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Loading XP on new second hard drive to improve performance

by birdflew / October 24, 2005 5:40 AM PDT

Sorry if this has been covered before--I'm new to this forum. I'm also starting to think I understand some of this stuff, so I'm clearly dangerous to my PC.

I'm running XP pro on a 3-year old Gateway P4 2.2G with 1G RAM. It's getting slower and more cranky, e.g., very slow boot-up, turns itself back on from hibernate, monitor periodically goes black for 10-15 seconds.

I bought a new WD 160GB hard drive and plan to install it as the slave to my current 120GB one, then load my OEM XP on it, along with the Gateway drivers and drivers for my various upgrades (new DVD drive and sound card). I would then switch the cable to make the new drive the master, boot from it, and reinstall most of my programs on it. Finally, I would copy the data I want to keep from the old drive to the new. If everything seems to be working after several days, I'll format the old drive and use it for storage.

Am I missing something important here, or will this really work? Thanks for any help/advice.

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"Am I missing something important here"
by Coryphaeus / October 24, 2005 7:20 AM PDT

Sounds like you might be.

Have you tested the machine for adware, spyware, trojans, viruses, and just plain crap? Have you emptied your cache lately? Have you defragged lately? Do you have a gazillion programs/processes running in the background?

From your description, your machine is eaten up with trash. Just adding another drive and OS will allow all that trash to infect the new drive.

Are you running an active and up-to-date AV program? Do you have any spyware preventative measures running? Do you have a firewall? If the answer is no to these three questions, then you'll be back in the same boat in a short time.

My site below has information on how to clean your machine and keep it running like a top. Visit the Anti-spyware Suite.


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I'm not missing all of that
by birdflew / October 24, 2005 7:36 AM PDT

I'm running Norton Antivirus (as part of Systemworks), Webroot Spy Sweeper, and Zone Alarm Pro. I empty the cache and defrag fairly regularly. Now, about having a gazillion processes running in the background, I dunno ... Task Manager tells me there are currently 85. Thanks--I'll check your site.

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Here's a little something. . .
by Coryphaeus / October 24, 2005 8:46 AM PDT

85 processes is really too much. I have only 42, and my web server has only 18. You have a lot of something hogging your machine. Do a Google for Process Explorer. Great little freebie will tell you what is running, what started it, and how much resources it's all using. I'll bet you can shut down a lot of them.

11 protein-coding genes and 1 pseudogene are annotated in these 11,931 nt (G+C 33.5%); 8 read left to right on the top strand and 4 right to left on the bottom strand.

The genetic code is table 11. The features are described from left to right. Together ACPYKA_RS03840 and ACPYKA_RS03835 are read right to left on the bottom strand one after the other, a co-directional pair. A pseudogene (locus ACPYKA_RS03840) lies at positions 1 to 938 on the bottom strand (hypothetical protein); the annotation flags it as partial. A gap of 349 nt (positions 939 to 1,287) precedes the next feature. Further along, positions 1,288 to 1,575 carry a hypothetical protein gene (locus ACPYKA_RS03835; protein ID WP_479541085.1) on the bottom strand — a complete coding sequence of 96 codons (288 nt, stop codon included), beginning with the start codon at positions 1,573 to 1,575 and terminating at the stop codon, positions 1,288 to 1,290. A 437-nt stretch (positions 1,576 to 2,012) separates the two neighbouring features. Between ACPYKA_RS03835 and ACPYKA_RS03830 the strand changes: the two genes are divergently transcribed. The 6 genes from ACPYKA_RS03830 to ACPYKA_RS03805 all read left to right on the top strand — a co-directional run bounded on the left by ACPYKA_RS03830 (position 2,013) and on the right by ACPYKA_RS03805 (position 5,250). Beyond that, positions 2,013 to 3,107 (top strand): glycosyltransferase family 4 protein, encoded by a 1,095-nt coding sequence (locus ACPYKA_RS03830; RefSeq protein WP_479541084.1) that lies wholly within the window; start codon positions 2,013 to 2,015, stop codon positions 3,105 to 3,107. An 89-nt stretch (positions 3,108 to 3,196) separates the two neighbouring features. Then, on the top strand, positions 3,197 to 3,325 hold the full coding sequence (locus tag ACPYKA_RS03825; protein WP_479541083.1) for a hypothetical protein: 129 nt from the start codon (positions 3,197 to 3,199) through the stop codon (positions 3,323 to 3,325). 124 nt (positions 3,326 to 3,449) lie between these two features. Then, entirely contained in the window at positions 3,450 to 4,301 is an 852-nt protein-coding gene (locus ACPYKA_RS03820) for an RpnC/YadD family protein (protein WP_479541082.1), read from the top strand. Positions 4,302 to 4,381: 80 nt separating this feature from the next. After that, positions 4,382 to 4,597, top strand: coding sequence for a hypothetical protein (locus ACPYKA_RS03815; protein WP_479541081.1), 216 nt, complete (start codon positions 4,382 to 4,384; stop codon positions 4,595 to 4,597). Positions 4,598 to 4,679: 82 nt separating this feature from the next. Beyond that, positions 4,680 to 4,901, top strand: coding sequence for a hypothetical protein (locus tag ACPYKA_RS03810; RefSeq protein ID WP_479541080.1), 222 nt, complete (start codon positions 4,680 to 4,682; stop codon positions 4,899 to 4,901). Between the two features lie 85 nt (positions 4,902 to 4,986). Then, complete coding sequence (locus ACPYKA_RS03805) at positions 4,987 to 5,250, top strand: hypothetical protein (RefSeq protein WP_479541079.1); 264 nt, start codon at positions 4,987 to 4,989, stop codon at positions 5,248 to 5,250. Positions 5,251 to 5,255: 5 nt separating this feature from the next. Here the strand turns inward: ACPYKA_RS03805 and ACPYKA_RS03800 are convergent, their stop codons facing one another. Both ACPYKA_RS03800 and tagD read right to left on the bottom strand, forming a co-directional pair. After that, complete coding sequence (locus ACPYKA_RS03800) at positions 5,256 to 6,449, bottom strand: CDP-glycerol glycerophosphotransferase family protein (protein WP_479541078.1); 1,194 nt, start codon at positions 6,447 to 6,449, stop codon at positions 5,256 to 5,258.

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faster XP
by linkit / October 24, 2005 12:37 PM PDT

Norton SystemWorks tends to slow a system in general. Here is a nice article on getting XP to start faster:

If you are moving from a 7200 rpm, 8MB cache, ATA/100 HD to a HD with same specs (regardless of size), you will not see an improvement. What are the specifications of the old and new drives?

I like Coryphaeus' idea about scanning for spyware and viruses. Scan with at least one other (free) antivirus program. SpySweeper is great, but no single progam will catch everything. I would scan with Microsoft AntiSpyware Beta and a couple others (free) as well.

You aren't running any P2P software are you? I'd get rid of that, too.

You can use WD's DataLifeguard Tools to copy the contents of your old drive to the new; however, since you are concerned about reclaiming speed, I would perform a fresh installation (repartition, format, install) on whatever drive you choose to use as the boot drive. After that, keep track of the junk you install. SpySweeper has a nice installation shield that will keep stealth programs from installing.

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Bigger buffer better?
by birdflew / October 25, 2005 12:27 AM PDT
In reply to: faster XP

Thanks, linkit. My current HD is 7200 rpm, 2MB cache, ATA/100; the new one is 7200 rpm, ATA/100, with a 8MB cache, so I assume the buffer difference alone will provide some improvement.

I've scanned with Adaware and Spybot in addition to my regular stuff (NSW, Spysweeper, and whatever the current ZA pro provides). I'm following Coryphaeus' suggestions and reviewing/pruning all the crap that starts up when I boot.

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bigger buffer is better
by linkit / October 25, 2005 2:16 AM PDT
In reply to: Bigger buffer better?

Yes, bigger buffer is better. I have experienced noticable speed improvements with 8MB cache drives over 512K and 2MB cache drives. FYI, Maxtor makes parallel ATA drives that have 16MB cache.

There is newer ATA technology that is even faster. An example is the Western Digital Raptor line of hard drives. They have an 8MB buffer and spin at 10,000rpm!. However, at the time of this posting, a three year old computer will not support the Serial ATA interface on these drives without inserting a SATA controller card in a PCI slot.

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Try this "DIESCUM"
by tomloy / October 25, 2005 3:30 AM PDT
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